“A piece of my story”
I am the daughter of two wonderful, granola mixin’, tree huggin’, hiking-biking-camping & kayaking, spiritual & intellectual, vegetarians. And, yet, with all that going for as my base of learning, I have been overweight to morbidly obese the majority of my life. This, to me, is case in point that knowing and doing,parts of higher functioning that must be relatively close in the brain, are really disconnected. I was raised vegetarian meaning we didn’t eat anything that ever had a face, lol. At a young age I knew healthy. But, I also knew walking to Hook’s, buying a half gallon of mint chocolate chip ice cream and eating it all in a sitting, then hiding the evidence at the bottom of the trash can. I have recently heard food referred to as “the good girl’s drug”. Necessary for life, food in its simplest form, is fuel for an engine but, it is also chemicals. A lot of them altered and/or manufactured. So, in the case of this “good girl” the description fits.
Somewhere in the growing up of a girl, food becomes something that it shouldn’t. It becomes immediate gratification, comfort, love, numbness, a way to fill an emptiness and then, shame, guilt, sadness. And what do you do when you feel bad? The cycle repeats. By the time I’m a senior in highschool I have worn plus sizes since before puberty. At 17 I wore a size 18 probably pushing to a 20. With a strong, well intentioned, push from mom and family, I loose some weight. I kept a food journal, ate < 30 fat grams/day and lost about 30 some pounds, getting down to a size 12/13, first time shopping regular sizes. I hang onto that for a year or less.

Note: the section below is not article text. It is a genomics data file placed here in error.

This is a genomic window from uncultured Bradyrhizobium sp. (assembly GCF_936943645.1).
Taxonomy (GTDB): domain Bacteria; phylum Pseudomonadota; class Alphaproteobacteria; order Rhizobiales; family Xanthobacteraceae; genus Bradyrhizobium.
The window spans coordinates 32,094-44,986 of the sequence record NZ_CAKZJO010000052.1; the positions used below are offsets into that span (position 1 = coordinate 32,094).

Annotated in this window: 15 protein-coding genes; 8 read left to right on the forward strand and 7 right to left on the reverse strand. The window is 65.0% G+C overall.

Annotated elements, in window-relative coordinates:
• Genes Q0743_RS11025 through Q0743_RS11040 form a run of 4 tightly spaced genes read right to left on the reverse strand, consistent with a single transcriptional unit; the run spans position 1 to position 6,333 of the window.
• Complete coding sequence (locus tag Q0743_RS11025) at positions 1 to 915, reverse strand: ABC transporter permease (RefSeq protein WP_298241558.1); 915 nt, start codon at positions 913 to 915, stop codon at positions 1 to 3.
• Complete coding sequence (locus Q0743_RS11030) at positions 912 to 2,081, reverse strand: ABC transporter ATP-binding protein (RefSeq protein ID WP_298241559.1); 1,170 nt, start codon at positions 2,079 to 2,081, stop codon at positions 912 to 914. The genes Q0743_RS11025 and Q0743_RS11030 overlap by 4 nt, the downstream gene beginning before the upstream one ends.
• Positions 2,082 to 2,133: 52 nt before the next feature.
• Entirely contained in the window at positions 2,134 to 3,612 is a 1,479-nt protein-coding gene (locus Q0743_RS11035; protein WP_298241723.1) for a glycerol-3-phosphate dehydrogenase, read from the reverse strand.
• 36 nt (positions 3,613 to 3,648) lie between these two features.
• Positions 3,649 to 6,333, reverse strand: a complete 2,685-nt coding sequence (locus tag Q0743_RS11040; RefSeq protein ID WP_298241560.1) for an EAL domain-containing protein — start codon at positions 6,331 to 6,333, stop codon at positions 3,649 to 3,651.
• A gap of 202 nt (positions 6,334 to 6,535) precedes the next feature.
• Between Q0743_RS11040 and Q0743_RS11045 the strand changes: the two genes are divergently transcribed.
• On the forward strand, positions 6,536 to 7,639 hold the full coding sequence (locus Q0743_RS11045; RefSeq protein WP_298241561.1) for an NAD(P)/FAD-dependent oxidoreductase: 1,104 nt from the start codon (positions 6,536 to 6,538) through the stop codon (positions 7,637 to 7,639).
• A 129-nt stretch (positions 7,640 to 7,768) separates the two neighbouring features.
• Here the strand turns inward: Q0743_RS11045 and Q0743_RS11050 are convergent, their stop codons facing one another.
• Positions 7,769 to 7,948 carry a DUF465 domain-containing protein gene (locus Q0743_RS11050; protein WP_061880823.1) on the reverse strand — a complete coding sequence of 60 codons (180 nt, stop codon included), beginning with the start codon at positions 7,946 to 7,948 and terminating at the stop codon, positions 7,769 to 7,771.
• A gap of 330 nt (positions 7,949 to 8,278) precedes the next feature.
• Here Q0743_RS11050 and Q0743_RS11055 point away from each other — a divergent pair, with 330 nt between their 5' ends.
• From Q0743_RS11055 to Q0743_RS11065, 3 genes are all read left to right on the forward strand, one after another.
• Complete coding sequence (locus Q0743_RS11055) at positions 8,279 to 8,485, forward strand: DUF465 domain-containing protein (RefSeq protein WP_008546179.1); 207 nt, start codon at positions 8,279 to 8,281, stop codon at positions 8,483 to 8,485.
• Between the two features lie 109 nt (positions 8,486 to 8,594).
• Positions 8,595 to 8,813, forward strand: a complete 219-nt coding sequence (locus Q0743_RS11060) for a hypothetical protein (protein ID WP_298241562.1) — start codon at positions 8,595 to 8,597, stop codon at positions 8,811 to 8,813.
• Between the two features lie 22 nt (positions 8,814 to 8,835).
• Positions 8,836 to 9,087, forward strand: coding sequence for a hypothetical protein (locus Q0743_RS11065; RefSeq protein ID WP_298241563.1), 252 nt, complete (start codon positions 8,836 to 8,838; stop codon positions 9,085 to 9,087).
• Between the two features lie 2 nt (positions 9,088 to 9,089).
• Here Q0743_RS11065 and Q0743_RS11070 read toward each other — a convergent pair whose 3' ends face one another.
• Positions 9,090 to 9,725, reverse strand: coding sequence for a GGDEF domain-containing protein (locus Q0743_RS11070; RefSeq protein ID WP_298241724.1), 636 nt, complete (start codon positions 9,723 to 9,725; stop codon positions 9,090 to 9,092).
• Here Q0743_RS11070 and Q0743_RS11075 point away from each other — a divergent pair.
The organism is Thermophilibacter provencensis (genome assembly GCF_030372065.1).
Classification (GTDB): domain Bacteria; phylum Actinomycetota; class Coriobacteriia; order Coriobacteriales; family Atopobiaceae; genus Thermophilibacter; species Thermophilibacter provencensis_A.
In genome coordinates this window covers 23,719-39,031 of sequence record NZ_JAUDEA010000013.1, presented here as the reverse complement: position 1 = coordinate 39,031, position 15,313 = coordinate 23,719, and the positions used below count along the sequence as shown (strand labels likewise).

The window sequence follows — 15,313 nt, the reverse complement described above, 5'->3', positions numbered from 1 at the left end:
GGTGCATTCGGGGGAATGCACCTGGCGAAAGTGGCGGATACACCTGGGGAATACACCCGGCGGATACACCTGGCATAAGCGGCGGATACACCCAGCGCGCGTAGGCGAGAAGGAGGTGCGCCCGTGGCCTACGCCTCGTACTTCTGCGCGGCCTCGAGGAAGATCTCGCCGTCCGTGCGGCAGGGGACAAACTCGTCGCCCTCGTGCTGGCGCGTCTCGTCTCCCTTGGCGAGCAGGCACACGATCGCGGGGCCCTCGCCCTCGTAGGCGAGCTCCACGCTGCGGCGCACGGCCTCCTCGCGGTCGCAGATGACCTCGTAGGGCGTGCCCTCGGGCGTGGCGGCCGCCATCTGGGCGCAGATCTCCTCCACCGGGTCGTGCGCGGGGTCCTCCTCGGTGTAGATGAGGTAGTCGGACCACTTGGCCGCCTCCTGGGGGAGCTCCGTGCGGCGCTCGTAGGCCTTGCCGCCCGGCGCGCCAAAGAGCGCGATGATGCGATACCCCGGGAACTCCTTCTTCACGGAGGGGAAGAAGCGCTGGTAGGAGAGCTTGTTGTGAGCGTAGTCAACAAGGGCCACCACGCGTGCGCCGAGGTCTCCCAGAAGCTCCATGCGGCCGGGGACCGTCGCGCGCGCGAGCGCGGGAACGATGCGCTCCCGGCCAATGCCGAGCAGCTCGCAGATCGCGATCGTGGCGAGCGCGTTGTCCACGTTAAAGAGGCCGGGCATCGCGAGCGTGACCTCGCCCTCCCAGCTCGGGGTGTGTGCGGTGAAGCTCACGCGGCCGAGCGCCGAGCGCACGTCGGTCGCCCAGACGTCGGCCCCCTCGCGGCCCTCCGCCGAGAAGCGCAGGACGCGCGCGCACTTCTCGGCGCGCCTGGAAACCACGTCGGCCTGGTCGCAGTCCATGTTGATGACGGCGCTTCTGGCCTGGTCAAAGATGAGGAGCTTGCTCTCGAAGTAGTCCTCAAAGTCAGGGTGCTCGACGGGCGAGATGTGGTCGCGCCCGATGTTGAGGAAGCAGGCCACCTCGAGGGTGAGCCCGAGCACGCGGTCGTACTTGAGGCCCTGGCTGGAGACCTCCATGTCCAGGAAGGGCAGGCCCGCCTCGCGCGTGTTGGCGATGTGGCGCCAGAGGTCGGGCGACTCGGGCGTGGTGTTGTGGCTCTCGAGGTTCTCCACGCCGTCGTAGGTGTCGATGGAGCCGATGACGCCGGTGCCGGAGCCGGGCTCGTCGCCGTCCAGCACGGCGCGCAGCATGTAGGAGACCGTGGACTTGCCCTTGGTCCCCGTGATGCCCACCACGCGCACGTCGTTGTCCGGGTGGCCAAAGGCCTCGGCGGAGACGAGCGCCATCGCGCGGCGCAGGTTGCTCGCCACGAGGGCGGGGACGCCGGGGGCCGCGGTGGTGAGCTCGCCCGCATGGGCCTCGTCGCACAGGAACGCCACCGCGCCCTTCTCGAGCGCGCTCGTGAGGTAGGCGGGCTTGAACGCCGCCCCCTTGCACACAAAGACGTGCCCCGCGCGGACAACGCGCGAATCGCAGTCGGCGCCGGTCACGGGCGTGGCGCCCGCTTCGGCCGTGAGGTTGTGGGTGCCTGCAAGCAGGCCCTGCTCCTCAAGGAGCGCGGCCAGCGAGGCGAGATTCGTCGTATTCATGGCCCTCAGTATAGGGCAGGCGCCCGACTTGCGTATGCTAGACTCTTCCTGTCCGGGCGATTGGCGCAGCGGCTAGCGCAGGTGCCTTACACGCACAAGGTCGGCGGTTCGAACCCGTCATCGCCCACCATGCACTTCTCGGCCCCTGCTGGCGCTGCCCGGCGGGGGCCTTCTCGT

In 2003, about 6 years later, I’ve been married a few years and we have our first baby. I was 280+ pounds when I delivered. I’d always been a big girl but then I was quite big. Over that next year, I try the South Beach Diet for the first time. It makes sense and it works. I weighed just under 200 pounds then and swore I’d never see a 2 at the beginning of my weight again. Well, we all know how that goes, right? A few years later, another baby while in nursing school, yikes. Another 5 years = 20 pounds up and down and up again.
It’s January 2011, I’m 250 pounds and wearing a size 22 that is tight. It’s obvious I’m big. But what can’t be seen clearly to me or those that love me, because you choose not to look and because I try to dress my size well, is how big that is. Graphically speaking: it’s arms the size of some peoples legs, it’s huge heavy breasts (40DDD at the big girl store), it’s two large abdominal rolls separated by a belly button that I would have to lift a roll in order to find, the lower roll lapping over the mommy area; it’s thighs that always rub; and all of it covered in significant stretch marks. Sorry if that’s all TMI.